Meaning making the resultant table look less like this:

[===ROW===]
[===ROW===]
[===ROW===]
[===ROW===]

... and more like this:

[===ROW===]

[===ROW===]

[===ROW===]

[===ROW===]

I tried adding

margin-bottom:1em;

to both td and tr but got nothing. Any ideas?

11 Answers 11

up vote 84 down vote accepted
table {
    border-collapse: collapse;
}

td {
    padding-top: .5em;
    padding-bottom: .5em;
}

The cells won't react to anything unless you set the border-collapse first. You can also add borders to TR elements once that's set (among other things.)

If this is for layout, I'd move to using DIVs and more up-to-date layout techniques, but if this is tabular data, knock yourself out. I still make heavy use of tables in my web applications for data.

  • Did you test it? It seems td's can have padding with or without collapse. Borders work with collapse, but not on IE. – Kobi Aug 12 '09 at 5:38
  • This worked. Annoying that margins don't work, but it doesn't matter in this case. Thanks. – MGOwen Aug 13 '09 at 0:46
  • 27
    This is a really bad approach. You're modifying the box of the cells to position the cells, rather than just positioning the cells, by fusing the cells together because you want them to be apart. The second the cells need backgrounds, you're screwed. The correct approach is border separate, not border collapse, using the border separation to define, you know, the border separation. – John Haugeland May 29 '13 at 17:08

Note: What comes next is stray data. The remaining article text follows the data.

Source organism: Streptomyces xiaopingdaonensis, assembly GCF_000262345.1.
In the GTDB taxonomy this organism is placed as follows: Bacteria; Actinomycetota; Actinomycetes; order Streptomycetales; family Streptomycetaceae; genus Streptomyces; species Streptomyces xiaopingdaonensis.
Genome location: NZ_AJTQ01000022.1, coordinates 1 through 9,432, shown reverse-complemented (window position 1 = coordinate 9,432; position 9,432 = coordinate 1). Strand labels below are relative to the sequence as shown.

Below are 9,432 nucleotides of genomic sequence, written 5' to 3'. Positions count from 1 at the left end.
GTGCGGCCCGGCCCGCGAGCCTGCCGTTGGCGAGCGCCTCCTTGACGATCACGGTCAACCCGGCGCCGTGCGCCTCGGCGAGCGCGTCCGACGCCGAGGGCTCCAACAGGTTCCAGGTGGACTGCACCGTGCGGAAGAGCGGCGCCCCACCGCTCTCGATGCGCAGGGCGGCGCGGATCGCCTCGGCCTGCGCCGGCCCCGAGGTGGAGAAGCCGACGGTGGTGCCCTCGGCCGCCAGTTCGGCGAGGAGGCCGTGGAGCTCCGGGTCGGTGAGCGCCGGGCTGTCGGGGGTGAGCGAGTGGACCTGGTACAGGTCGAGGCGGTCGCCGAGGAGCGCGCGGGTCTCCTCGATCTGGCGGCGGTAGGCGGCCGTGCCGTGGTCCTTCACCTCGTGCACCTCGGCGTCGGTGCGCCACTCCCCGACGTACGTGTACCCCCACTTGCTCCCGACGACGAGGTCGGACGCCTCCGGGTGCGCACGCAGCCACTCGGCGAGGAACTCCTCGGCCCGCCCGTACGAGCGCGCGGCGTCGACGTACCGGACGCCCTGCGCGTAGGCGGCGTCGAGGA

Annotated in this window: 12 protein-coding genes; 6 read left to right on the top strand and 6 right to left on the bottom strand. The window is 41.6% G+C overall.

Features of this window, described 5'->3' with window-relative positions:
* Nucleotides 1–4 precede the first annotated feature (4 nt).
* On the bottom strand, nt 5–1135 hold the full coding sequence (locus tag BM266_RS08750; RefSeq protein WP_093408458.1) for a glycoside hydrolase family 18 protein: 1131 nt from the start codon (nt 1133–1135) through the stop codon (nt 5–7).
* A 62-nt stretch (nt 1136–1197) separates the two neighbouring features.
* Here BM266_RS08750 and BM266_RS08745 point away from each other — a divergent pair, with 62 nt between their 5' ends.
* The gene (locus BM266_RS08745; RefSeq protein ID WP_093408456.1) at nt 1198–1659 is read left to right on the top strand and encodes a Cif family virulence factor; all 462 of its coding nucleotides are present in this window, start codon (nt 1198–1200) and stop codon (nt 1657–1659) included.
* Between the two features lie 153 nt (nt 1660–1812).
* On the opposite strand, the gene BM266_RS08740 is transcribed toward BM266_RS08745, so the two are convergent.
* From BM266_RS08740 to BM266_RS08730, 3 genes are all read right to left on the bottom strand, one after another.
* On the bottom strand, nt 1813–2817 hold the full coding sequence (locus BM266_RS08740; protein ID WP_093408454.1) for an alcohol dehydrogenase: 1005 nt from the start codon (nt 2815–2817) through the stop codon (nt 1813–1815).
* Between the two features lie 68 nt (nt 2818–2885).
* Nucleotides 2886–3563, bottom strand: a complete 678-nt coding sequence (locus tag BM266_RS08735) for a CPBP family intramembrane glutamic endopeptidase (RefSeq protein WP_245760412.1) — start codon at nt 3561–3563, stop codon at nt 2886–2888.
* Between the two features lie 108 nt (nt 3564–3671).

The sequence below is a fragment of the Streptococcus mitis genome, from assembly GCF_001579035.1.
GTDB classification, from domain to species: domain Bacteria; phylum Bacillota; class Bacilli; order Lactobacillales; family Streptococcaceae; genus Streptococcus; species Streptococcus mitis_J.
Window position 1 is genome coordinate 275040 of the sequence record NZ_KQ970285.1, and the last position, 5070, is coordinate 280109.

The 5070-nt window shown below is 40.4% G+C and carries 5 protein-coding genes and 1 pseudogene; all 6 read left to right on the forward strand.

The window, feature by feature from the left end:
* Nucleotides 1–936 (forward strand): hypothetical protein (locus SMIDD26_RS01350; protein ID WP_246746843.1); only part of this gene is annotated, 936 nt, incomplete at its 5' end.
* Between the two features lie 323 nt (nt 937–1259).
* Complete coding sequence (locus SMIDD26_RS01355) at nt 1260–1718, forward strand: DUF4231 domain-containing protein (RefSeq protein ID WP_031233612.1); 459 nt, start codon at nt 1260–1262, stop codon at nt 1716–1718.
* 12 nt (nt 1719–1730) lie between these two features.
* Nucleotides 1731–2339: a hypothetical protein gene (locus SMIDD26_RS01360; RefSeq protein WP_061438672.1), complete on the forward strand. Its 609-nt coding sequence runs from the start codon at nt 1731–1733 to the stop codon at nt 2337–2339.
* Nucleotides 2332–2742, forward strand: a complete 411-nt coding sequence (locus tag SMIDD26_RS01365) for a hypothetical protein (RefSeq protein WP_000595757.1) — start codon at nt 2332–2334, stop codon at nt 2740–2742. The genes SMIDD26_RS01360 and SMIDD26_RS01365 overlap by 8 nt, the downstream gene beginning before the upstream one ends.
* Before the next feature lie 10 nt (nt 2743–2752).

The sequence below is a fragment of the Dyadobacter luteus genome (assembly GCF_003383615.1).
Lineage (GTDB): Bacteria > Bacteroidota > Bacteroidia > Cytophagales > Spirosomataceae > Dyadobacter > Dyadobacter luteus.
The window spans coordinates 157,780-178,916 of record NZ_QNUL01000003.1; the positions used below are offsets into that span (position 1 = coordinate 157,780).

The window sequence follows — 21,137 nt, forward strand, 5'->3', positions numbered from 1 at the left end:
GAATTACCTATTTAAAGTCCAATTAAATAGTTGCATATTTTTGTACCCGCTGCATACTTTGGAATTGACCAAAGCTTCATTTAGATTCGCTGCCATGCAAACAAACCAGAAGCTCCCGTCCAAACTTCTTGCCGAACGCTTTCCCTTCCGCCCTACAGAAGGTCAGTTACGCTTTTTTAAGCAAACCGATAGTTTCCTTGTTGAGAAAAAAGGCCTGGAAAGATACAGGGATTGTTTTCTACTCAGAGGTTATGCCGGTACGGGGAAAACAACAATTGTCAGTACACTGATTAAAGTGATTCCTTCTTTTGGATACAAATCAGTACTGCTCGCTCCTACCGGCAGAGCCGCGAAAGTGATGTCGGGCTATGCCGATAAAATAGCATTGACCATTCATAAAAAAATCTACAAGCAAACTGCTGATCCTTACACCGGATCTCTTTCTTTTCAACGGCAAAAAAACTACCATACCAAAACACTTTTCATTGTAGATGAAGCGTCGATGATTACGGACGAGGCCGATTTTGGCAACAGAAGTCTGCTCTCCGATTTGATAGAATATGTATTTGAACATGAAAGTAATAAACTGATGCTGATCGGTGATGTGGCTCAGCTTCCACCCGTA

• 1
    It's almost the very first piece of CSS2 that got implemented, because browsers already had table gaps implemented for the HTML version that everyone used to use for pixel-accurate layout. Yes, I'm certain. :) – John Haugeland Feb 10 '15 at 1:56
  • 1
    It's one of those weird corners of CSS that nobody but the people who've read the spec know about. (There are a surprisingly large number of them. Similarly float should basically never be used the way it's used in practice.) – John Haugeland Feb 10 '15 at 1:56

All you need:

table {
    border-collapse: separate;
    border-spacing: 0 1em;
}

That assumes you want a 1em vertical gap, and no horizontal gap. If you're doing this, you should probably also look at controlling your line-height.

Sort of weird that some of the answers people gave involve border-collapse: collapse, whose effect is the exact opposite of what the question asked for.

  • oh right, I was trying to get a specific column to have a wider spacing so didnt think to apply it to the table – Jonathan. May 29 '13 at 18:11
  • 38
    This should be the accepted answer. – Alex Nov 9 '13 at 15:42
  • 4
    This solution does not allow you to selectively apply the spacing to certain rows. – Flimm Feb 21 '14 at 11:09
  • 13
    The question didn't request that. – John Haugeland Feb 25 '14 at 2:04
  • 3
    can i say that i love you? oh my god. you just saved my a$$ – NikosKeyz Aug 31 '16 at 14:50

If you don't have borders, or have borders and want the spacing inside the cells, you can use padding, or line-height. As far as I know, margin has no effect on cells and rows.
A CSS property for spacing of cells is border-spacing, but it doesn't work on IE6/7 (so you can use it depending on your crowd).

If all else fails you can use the old cellspacing attribute in your markup - but this will also give you spacing between the columns. Some CSS reset suggest you should set it anyway to get cross-browser support: